News on Wellness

Reduce Metabolic Risk by Eating More Dairy Products

dairy-productsIn a new study, Canadian researchers followed the eating habits of healthy French-Canadians specific to dairy products, which contain minerals and calcium required for healthy bones. Currently, the dietary guidelines recommend a daily consumption of two to four portions of milk-based products to include milk, cheese, butter, cream, and yogurt.

According to the findings of this new study, risk of metabolic disease to include Type 2 Diabetes and obesity can be reduced by eating more dairy products. Researchers from Laval University and CHU de Quebec Research Center discovered that overall metabolic health could be linked to the consumption of milk-based foods, findings that were published in the journal Applied Physiology, Nutrition, and Metabolism.

The goal of the study was to identify any connection between dairy intake and specific metabolic risk factors to include plasma lipid profile, plasma glucose, inflammatory markers, anthropometric status, and blood pressure among a health population. In all, there were 254 participants with 233 of those being comprised of 105 men and 128 women who met the eligibility criteria of being healthy metabolically.

From the study, researchers determined the men consumed 2.5 portions of dairy daily while the women consumed 1.4 portions. After careful monitoring and analysis, the data suggested that trans-palmitoleic acid in plasma might be used as a biomarker to evaluate the consumption of dairy products. Typically, this acid is found in milk, cheese, butter, yogurt, and meat but the body cannot synthetize.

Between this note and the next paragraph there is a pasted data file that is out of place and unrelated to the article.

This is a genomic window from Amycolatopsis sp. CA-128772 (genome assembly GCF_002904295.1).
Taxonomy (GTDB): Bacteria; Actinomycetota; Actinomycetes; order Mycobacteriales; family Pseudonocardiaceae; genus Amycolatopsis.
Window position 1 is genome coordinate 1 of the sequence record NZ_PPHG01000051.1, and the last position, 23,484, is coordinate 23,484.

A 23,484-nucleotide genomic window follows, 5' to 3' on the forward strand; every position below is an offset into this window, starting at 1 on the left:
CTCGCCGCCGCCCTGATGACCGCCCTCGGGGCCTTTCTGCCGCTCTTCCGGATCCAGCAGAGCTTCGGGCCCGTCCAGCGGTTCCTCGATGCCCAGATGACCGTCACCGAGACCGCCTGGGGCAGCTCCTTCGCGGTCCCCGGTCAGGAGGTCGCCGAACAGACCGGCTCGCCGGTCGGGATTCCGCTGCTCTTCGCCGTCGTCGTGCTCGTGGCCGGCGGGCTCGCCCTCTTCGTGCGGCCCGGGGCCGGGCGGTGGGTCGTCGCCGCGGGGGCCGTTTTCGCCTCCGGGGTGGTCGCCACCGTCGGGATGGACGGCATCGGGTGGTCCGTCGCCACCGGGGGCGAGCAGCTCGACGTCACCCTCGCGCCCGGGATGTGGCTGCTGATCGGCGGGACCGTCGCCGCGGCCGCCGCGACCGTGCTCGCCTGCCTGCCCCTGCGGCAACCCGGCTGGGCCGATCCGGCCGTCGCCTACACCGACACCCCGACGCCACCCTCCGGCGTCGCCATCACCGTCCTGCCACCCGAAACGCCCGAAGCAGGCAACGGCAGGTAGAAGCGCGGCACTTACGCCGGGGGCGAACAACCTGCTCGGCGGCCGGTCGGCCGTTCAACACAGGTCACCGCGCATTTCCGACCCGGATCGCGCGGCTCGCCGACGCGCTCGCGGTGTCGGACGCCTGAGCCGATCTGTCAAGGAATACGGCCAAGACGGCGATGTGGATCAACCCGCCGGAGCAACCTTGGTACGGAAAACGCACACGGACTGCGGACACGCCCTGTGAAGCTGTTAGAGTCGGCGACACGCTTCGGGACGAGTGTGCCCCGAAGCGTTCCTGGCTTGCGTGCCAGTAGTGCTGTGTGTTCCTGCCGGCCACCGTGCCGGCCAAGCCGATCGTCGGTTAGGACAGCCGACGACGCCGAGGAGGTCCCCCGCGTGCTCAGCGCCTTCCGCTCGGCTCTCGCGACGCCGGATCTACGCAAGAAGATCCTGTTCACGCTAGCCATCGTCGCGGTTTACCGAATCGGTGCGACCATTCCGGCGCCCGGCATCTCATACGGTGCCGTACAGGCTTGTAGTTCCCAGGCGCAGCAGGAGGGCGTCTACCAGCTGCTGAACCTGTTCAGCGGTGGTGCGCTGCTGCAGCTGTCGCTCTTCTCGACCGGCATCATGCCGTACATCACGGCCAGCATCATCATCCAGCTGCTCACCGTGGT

Recently, it was shown that this particular fatty acid possesses health promoting properties. From the current study, trans-palmitoleic acid level was associated with lower blood pressure in men and women but for men only, it helped reduce body weight.

For the participants of the study, dairy intake was linked to lower blood glucose, as well as blood pressure. According to Dr. Iwona Rudkowska, associate professor at Laval University and research scientist at the Endocrinology and Nephrology Department at CHU de Quebec Research Center, while this study indicates improved metabolic health by consuming milk-based products, to determine the degree of health improvement in both healthy and metabolically challenged individuals, intervention studies are required.

Leave a Reply

Your email address will not be published. Required fields are marked *